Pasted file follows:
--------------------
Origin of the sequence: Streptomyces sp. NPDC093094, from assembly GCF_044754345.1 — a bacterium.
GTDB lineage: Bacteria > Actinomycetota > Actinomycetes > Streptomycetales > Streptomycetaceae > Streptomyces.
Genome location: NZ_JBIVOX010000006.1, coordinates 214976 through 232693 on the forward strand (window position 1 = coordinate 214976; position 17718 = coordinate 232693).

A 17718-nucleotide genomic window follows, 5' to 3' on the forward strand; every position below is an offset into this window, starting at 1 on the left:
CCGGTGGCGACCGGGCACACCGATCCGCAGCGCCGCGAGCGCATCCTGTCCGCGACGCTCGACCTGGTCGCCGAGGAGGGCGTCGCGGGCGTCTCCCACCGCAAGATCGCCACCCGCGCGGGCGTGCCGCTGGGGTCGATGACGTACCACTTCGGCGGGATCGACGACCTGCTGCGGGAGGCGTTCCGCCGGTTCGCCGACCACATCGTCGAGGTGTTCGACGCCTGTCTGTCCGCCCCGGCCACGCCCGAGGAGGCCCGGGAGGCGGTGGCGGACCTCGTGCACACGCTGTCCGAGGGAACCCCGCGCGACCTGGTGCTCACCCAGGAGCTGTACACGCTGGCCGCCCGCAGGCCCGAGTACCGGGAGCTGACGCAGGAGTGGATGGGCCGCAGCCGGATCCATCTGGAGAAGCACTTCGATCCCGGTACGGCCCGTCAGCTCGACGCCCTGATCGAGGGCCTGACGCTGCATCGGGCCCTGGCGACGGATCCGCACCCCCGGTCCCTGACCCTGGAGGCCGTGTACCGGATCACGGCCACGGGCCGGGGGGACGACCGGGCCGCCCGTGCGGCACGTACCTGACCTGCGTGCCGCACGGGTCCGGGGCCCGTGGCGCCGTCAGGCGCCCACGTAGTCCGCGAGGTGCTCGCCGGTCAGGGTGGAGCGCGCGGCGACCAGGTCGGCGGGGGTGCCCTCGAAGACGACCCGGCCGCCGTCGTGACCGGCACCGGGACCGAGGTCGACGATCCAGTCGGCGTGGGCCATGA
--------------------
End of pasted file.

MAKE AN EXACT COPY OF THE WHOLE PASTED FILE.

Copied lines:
Origin of the sequence: Streptomyces sp. NPDC093094, from assembly GCF_044754345.1 — a bacterium.
GTDB lineage: Bacteria > Actinomycetota > Actinomycetes > Streptomycetales > Streptomycetaceae > Streptomyces.
Genome location: NZ_JBIVOX010000006.1, coordinates 214976 through 232693 on the forward strand (window position 1 = coordinate 214976; position 17718 = coordinate 232693).

A 17718-nucleotide genomic window follows, 5' to 3' on the forward strand; every position below is an offset into this window, starting at 1 on the left:
CCGGTGGCGACCGGGCACACCGATCCGCAGCGCCGCGAGCGCATCCTGTCCGCGACGCTCGACCTGGTCGCCGAGGAGGGCGTCGCGGGCGTCTCCCACCGCAAGATCGCCACCCGCGCGGGCGTGCCGCTGGGGTCGATGACGTACCACTTCGGCGGGATCGACGACCTGCTGCGGGAGGCGTTCCGCCGGTTCGCCGACCACATCGTCGAGGTGTTCGACGCCTGTCTGTCCGCCCCGGCCACGCCCGAGGAGGCCCGGGAGGCGGTGGCGGACCTCGTGCACACGCTGTCCGAGGGAACCCCGCGCGACCTGGTGCTCACCCAGGAGCTGTACACGCTGGCCGCCCGCAGGCCCGAGTACCGGGAGCTGACGCAGGAGTGGATGGGCCGCAGCCGGATCCATCTGGAGAAGCACTTCGATCCCGGTACGGCCCGTCAGCTCGACGCCCTGATCGAGGGCCTGACGCTGCATCGGGCCCTGGCGACGGATCCGCACCCCCGGTCCCTGACCCTGGAGGCCGTGTACCGGATCACGGCCACGGGCCGGGGGGACGACCGGGCCGCCCGTGCGGCACGTACCTGACCTGCGTGCCGCACGGGTCCGGGGCCCGTGGCGCCGTCAGGCGCCCACGTAGTCCGCGAGGTGCTCGCCGGTCAGGGTGGAGCGCGCGGCGACCAGGTCGGCGGGGGTGCCCTCGAAGACGACCCGGCCGCCGTCGTGACCGGCACCGGGACCGAGGTCGACGATCCAGTCGGCGTGGGCCATGA